But, of course, the e-mails show that EPA had already predetermined what it was going to do – “move forward on endangerment.” Which underscores the fact that the open public comment period was all for show. In her message to the public about the radical greenhouse gas rules, EPA administrator Lisa Jackson requested “comment on the data on which the proposed findings are based, the methodology used in obtaining and analyzing the data, and the major legal interpretations and policy considerations underlying the proposed findings.” Ms. Jackson, meet Mr. Carlin.
The EPA now justifies the suppression of the study because economist Carlin (a 35-year veteran of the agency who also holds a B.S. in physics) “is an individual who is not a scientist.” Neither is Al Gore. Nor is environmental czar Carol Browner. Nor is cap-and-trade shepherd Nancy Pelosi. Carlin’s analysis incorporated peer-reviewed studies and, as he informed his colleagues, “significant new research” related to the proposed endangerment finding. According to those who have seen his study, it spotlights EPA’s reliance on out-of-date research, uncritical recycling of United Nations data, and omission of new developments, including a continued decline in global temperatures and a new consensus that future hurricane behavior won’t be different than in the past.
But the message from his superiors was clear: La-la-la, we can’t hear you.
In April, President Obama declared that “the days of science taking a back seat to ideology are over.” Another day, another broken promise.
Philip Klein has more on the EPA bureaucrats expanding their power under the guise of saving the planet:
Lisa Jackson, the administrator of the Environmental Protection Agency, made these intentions clear in her opening memo to employees in January 2009. “EPA will stand ready to help Congress craft strong, science-based climate legislation that fulfills the vision of the President,” she wrote, adding, “As Congress does its work, we will move ahead to comply with the Supreme Court’s decision recognizing EPA’s obligation to address climate change under the Clean Air Act.”
The Supreme Court decision Jackson referred to is Massachusetts v. EPA. Decided in 2007, the Court ruled that, pending a finding of “endangerment,” the EPA was required to regulate greenhouse gases in new vehicles. Obama appointed the lead attorney for the plaintiffs in the suit, Lisa Heinzerling, to be senior policy counsel on climate change at the EPA, a position that does not require confirmation. In her speeches and academic writings, Heinzerling has advocated an unabashedly activist role for the federal government in regulating carbon emissions….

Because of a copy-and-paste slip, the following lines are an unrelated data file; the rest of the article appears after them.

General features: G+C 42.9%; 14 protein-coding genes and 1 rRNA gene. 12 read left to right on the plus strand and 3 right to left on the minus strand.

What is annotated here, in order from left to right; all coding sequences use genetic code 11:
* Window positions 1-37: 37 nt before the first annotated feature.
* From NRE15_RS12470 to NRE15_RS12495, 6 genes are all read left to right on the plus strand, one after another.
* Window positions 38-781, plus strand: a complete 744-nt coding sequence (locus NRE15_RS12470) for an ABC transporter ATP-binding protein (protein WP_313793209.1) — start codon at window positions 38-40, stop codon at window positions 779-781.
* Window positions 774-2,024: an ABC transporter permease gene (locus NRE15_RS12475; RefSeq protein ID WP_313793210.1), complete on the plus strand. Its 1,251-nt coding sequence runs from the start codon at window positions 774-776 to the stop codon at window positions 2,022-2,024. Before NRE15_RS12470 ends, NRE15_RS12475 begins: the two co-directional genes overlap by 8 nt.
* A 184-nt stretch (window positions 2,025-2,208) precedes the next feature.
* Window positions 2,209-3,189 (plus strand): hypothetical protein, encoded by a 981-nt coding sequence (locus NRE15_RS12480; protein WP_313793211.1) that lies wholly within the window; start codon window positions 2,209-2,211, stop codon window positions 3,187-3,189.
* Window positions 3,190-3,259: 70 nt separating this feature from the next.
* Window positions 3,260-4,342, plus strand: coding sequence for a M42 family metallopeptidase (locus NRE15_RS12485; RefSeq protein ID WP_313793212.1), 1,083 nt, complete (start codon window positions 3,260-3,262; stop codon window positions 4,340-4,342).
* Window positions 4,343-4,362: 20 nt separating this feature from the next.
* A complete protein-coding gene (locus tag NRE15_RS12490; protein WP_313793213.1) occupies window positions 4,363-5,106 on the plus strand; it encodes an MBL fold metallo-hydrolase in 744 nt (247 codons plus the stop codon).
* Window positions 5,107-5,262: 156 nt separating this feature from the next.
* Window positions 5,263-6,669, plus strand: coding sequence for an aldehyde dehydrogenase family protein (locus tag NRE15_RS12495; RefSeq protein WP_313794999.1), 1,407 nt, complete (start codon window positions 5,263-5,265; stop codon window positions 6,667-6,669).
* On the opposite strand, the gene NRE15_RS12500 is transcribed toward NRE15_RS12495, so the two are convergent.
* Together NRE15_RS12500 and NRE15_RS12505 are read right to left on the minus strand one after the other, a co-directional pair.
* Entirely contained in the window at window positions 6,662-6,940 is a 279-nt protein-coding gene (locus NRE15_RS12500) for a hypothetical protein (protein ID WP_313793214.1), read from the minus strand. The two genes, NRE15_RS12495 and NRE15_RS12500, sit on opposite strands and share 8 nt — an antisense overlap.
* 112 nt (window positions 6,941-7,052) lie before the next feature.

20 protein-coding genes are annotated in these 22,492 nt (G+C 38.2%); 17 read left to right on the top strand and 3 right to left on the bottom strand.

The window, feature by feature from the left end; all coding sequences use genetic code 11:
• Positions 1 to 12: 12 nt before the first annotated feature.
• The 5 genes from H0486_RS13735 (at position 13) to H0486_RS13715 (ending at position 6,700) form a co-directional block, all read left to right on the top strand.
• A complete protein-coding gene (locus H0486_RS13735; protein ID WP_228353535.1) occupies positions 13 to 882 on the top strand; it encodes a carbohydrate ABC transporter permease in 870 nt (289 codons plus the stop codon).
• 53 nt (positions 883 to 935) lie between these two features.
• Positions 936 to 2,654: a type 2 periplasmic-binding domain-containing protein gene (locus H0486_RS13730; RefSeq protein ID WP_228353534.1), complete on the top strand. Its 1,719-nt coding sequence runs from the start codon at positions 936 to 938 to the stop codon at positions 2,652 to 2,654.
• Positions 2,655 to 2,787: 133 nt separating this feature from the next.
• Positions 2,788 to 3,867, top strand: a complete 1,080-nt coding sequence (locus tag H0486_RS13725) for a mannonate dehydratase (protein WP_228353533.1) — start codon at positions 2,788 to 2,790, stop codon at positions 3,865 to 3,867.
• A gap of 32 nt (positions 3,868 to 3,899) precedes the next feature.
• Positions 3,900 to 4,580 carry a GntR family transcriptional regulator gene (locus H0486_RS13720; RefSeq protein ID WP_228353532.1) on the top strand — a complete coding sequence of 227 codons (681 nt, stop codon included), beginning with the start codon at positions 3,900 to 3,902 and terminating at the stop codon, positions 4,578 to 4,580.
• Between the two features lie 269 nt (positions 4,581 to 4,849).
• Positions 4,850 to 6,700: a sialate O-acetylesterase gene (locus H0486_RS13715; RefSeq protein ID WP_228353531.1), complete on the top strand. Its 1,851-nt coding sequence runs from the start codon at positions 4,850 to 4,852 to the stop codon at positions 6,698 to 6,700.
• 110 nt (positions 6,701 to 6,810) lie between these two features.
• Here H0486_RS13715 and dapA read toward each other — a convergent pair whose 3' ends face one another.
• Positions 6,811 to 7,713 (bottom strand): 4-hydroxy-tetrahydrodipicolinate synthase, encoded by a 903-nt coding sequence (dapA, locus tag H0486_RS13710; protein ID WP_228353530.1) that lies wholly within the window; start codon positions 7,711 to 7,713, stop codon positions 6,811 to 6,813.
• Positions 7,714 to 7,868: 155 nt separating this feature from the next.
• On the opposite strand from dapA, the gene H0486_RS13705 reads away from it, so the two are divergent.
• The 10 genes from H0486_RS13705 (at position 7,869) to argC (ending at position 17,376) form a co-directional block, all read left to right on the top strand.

Heinzerling has gone so far as to argue that since global warming kills people, a failure to address it is tantamount to somebody not acting on prior knowledge that a homicide is going to take place.
“Knowledge that death and suffering will result from our actions leads uncontroversially to a moral obligation to change our behavior,” Heinzerling wrote in a 2008 article for the Georgetown Law Journal. “In the United States, knowing killing is condemned in the criminal laws of all 50 states, in modern regulatory laws at the federal level, and in civil jury awards in tort cases. These laws embody a moral commitment against knowing killing that, in traditional criminal contexts, is uncontroversial. It should be no more controversial when it occurs on a global scale.”
Jackson is set to speak in Copenhagen.
I call to your attention GOP Sen. Jim Inhofe’s warning when the EPA took its first steps on this finding:
Senator James Inhofe (R-Okla.), Ranking Member on the Senate Environment and Public Works Committee, said today that the Environmental Protection Agency’s (EPA) proposed endangerment finding will unleash a torrent of regulations that will destroy jobs, harm consumers, and extend the agency’s reach into every corner of American life. Despite enormous expense and hardship for the American economy, these regulations will have virtually no effect on climate change.